She was said to have been reserved with herself, while giving open handedly on Ḥajj, and at the intersection of her scholasticism, austerity and philanthropy was her religiosity. Her son called her a “genuine mystic of the Muslim tradition” in his memoir, as she spent much of her time in prayer and had knowledge of relatively obscure Sufi literature and poetry, having memorized much of Rūmī and Ḥāfeẓ’s works. She was, in fact, known for her detailed memory. When extended family of Āghā Khān III, led by his second cousin Hājī Bībī, disputed his undivided inheritance of his father’s estate and right to offerings from the Ismā‘īlī community, they took the issue to the High Court of Mumbai in 1908. While initially leaning towards Hājī Bībī, the court decided in the Imam’s favor, and when Lady ‘Alī Shāh gave historical evidence on the stand, she received the compliment of the presiding judge for her memory.
Her health began to decline, though, when she suddenly fell ill in 1934. She soon recovered, but in 1937, returning to her home in Mumbai from a Turkish bath, she suffered a stroke and lost much of her memory and cognitive ability, save the occasional moment of remembrance. Āghā Khān III subsequently rushed to India to attend to his mother. She left on ship for Iraq in 1938, and sensing her mortality, she relayed this message to the present kāmaḍiā (a high ranking Ismā‘īlī deputy):
“Send my love to all the members of the Ismā‘īlī community. I may not return to India, but wherever my spirit be I will eternally watch their peaceful progress and prosperity, as I have done all my life.”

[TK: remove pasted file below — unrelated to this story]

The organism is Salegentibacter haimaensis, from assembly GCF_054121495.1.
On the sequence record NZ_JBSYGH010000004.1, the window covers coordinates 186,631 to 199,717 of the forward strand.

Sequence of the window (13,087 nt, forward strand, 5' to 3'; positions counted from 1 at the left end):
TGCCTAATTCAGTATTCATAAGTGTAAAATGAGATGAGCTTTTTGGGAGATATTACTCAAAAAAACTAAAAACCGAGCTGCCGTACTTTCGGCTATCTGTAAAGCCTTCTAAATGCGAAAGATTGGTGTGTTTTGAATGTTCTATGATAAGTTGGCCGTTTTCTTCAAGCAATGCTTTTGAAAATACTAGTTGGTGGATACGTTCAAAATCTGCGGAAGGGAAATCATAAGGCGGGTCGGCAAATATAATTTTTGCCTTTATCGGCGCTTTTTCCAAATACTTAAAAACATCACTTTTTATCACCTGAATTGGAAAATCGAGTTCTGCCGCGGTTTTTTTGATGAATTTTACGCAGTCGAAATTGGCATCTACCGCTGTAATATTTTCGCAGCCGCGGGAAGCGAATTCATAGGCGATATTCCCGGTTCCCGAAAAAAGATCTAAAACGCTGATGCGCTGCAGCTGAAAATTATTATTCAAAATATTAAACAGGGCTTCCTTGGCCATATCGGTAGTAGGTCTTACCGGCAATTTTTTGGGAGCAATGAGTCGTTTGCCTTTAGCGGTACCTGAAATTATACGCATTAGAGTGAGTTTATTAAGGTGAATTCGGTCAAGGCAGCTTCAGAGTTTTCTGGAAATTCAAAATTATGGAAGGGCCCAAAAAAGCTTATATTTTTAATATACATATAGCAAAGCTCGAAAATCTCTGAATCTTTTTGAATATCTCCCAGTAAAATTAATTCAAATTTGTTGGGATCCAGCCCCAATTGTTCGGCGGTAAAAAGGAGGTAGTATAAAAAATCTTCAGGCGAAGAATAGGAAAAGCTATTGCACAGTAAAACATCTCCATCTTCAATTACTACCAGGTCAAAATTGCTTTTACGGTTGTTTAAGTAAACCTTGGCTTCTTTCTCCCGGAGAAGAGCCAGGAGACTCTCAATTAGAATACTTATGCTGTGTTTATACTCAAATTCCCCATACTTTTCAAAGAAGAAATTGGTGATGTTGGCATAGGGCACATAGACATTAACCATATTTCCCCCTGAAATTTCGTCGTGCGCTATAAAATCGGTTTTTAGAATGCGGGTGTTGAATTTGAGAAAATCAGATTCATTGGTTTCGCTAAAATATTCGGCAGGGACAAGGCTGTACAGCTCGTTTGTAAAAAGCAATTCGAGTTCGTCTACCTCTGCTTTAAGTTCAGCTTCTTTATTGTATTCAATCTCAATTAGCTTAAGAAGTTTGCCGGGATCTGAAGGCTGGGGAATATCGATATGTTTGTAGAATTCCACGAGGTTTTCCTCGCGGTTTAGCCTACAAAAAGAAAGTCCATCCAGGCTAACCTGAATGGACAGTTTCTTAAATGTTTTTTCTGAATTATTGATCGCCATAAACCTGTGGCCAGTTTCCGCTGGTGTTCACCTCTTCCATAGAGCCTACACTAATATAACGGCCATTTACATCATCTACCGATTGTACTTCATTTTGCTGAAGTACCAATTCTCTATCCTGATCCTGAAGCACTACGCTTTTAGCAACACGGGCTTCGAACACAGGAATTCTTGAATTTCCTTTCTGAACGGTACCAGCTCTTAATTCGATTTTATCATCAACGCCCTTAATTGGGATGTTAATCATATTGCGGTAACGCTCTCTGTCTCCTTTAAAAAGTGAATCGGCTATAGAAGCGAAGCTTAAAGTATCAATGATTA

She arrived in Baghdad, where she spent her last moments in her son’s lap. She had willed to be buried with her husband in an independent Muslim land, so when she passed, she was buried beside her husband, her husband’s grandfather, and his grandmother Maryam Khatūn in a familial mausoleum, in Najaf, Iraq.
I: “Imam Sultan Mahomed Shah on His Beloved Mother.” Barakah, Malik Merchant, 3 Mar. 2019, https://barakah.com/2019/03/03/my-beloved-mother-lady-ali-shah-through-the-voice-of-her-son-imam-sultan-mahomed-shah-aga-khan-iii/.
Abdul Rehman Kanji, et al., editor. “28.0 Pir Shahabu'd Din Shah al-Husayni.” Ismaili Heroes. H.S.H. Prince Aly S. Khan Colony Religious School, 1973, http://ismaili.net/heritage/node/8217.
Aga Khan III, Sir Sultan Muhammad Shah. The Memoirs of the Aga Khan: World Enough and Time. Cassel & Company, 1954, pp. 18–19, 79, 269–270.
Ali, Mumtaz Ali Tajddin Sadik. “Ismaili History 819 - Shamsul Mulk Lady Ali Shah.” Ismailis through History. Islamic Book Publisher, 1997, Ismaili.NET, http://ismaili.net/heritage/node/18065.
Ali, Mumtaz Ali Tajddin Sadik. “Mata Salamat.” Encyclopædia of Ismailism. Islamic Book Publisher, 2006, Ismaili.NET, http://ismaili.net/heritage/node/10586.
Lady Ali Shah • Shamsul Mulk • Nawabali Shamsul Mulk